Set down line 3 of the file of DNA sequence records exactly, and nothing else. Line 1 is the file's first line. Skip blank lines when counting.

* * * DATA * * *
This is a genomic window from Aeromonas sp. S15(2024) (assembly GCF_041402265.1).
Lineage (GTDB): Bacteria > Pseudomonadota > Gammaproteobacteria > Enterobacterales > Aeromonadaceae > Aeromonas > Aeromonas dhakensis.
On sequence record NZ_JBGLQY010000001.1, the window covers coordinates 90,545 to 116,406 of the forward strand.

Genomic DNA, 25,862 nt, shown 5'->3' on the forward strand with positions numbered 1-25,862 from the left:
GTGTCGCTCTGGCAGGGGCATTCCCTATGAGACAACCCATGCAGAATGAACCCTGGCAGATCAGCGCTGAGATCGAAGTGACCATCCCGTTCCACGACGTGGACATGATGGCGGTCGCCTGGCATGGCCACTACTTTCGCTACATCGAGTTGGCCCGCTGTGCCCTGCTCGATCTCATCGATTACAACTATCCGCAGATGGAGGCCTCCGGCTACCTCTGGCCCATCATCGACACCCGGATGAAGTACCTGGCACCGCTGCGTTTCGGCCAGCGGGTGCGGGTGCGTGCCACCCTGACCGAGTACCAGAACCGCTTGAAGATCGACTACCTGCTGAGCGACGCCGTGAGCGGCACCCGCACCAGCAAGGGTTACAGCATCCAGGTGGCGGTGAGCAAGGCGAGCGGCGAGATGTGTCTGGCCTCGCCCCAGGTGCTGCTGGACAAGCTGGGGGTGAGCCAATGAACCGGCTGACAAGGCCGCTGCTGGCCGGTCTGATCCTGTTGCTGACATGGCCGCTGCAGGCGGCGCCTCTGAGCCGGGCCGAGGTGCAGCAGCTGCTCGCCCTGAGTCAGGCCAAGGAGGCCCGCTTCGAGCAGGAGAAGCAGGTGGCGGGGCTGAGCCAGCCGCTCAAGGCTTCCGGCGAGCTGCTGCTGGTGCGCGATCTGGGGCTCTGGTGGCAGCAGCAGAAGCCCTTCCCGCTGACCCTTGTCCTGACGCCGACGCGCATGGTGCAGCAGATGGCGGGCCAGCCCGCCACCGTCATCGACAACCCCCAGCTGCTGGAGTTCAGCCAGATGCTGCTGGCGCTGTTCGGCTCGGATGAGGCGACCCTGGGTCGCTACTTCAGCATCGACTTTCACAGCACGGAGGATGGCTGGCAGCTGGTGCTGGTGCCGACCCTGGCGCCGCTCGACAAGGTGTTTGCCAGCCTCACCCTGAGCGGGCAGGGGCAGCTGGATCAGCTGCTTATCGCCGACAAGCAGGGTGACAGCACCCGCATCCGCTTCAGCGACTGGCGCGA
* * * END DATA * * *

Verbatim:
On sequence record NZ_JBGLQY010000001.1, the window covers coordinates 90,545 to 116,406 of the forward strand.